There are rumors that someone is selling the phone numbers of almost 500 million WhatsApp users. Cybernews looked at a sample of data, which makes it likely that this is true.
On November 16, an actor put up an ad on a well-known hacking forum, saying that they were selling a list of 487 million WhatsApp user phone numbers from 2022.
The dataset is said to have information about WhatsApp users from 84 countries. Threat actor says that more than 32 million records of US users are included.
The people of Egypt (45 million), Italy (35 million), Saudi Arabia (29 million), France (20 million), and Turkey (20 million) also have a lot of phone numbers (20 million).
The dataset for sale is also said to have the phone numbers of over 11 million UK citizens and nearly 10 million Russians.
The threat actor told Cybernews that they were selling the US dataset for $7,000, the UK dataset for $2,500, and the Germany dataset for $2,000.
Most of the time, attackers use this kind of information for smishing and vishing, so users should be wary of calls and messages from unknown numbers or that they didn’t ask for.
It is said that more than two billion people use WhatsApp every month around the world.
When researchers from Cybernews asked for a sample of data, the person selling WhatsApp’s database gave them one. In the shared sample, there were numbers for 1097 UK users and 817 US users.
Cybernews looked into all of the numbers in the sample and found that they all belong to people who use WhatsApp.
The seller didn’t say how they got the database, but they hinted that they “used their strategy” to get it. They also told Cybernews that all the numbers in the case belong to active WhatsApp users.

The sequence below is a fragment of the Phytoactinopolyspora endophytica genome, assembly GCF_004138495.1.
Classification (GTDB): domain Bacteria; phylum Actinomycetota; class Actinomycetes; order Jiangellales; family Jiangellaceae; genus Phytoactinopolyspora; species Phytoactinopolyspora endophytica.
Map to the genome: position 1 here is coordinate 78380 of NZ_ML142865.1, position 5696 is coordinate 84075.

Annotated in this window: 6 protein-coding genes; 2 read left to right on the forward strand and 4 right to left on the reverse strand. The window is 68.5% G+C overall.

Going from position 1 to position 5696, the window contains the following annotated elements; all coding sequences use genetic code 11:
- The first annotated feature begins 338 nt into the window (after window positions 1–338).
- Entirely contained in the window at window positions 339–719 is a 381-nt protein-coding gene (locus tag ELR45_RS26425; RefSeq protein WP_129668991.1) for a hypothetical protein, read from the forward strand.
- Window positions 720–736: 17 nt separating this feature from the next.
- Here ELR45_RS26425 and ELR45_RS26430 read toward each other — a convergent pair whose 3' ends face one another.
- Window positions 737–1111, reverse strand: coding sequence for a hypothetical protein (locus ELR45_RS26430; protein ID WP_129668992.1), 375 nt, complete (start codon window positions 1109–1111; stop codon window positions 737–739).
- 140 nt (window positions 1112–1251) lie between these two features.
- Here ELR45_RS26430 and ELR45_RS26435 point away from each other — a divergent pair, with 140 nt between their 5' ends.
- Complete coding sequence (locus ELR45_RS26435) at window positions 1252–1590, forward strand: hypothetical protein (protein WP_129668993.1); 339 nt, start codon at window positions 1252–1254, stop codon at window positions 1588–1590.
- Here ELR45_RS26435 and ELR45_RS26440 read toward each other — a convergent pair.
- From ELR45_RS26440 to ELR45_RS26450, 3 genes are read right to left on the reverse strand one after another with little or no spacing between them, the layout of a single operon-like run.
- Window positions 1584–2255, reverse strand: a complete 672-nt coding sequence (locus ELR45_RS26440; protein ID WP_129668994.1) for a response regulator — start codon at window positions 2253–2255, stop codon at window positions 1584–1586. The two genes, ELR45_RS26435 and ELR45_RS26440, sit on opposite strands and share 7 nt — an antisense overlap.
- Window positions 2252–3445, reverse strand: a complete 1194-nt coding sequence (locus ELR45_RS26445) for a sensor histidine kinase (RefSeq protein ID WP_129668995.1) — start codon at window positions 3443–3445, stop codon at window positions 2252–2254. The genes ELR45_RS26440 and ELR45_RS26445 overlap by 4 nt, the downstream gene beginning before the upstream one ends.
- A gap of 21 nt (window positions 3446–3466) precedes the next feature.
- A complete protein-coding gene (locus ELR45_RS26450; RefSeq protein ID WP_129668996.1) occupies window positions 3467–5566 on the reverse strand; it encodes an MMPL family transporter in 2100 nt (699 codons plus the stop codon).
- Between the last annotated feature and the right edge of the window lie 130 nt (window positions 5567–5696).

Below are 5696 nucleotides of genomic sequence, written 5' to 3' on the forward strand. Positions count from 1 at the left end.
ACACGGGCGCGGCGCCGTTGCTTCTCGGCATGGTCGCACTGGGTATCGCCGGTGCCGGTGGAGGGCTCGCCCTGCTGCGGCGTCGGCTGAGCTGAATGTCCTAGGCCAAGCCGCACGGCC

Meta, the company that owns WhatsApp has not responded in the matter as yet.
The information about WhatsApp users could be gathered through a process called “scraping,” which is against the Terms of Service for WhatsApp.
This claim is based on nothing but guesses. But scraping is often used to get huge amounts of data that are posted online.
Over 533 million user records were leaked on a dark forum. Meta has been criticized for a long time for letting third parties scrape or collect user data. The actor was giving away the data almost for free.
A few days after a big Facebook data leak made headlines, a hacker forum put up for sale what was said to be an archive of data scraped from 500 million LinkedIn profiles.
Phone numbers that get out could be used for marketing, phishing, pretending to be someone else, and fraud.
Mantas Sasnauskas, head of Cybernews’ research team, said, “In this age, we all leave a big digital footprint, and tech giants like Meta should do everything they can to protect that data.” We should ask if adding a sentence to the Terms and Conditions that says “scraping or abusing the platform is not allowed” is enough. Threat actors don’t care about these terms, so companies should take strong technical steps to reduce threats and stop platform abuse.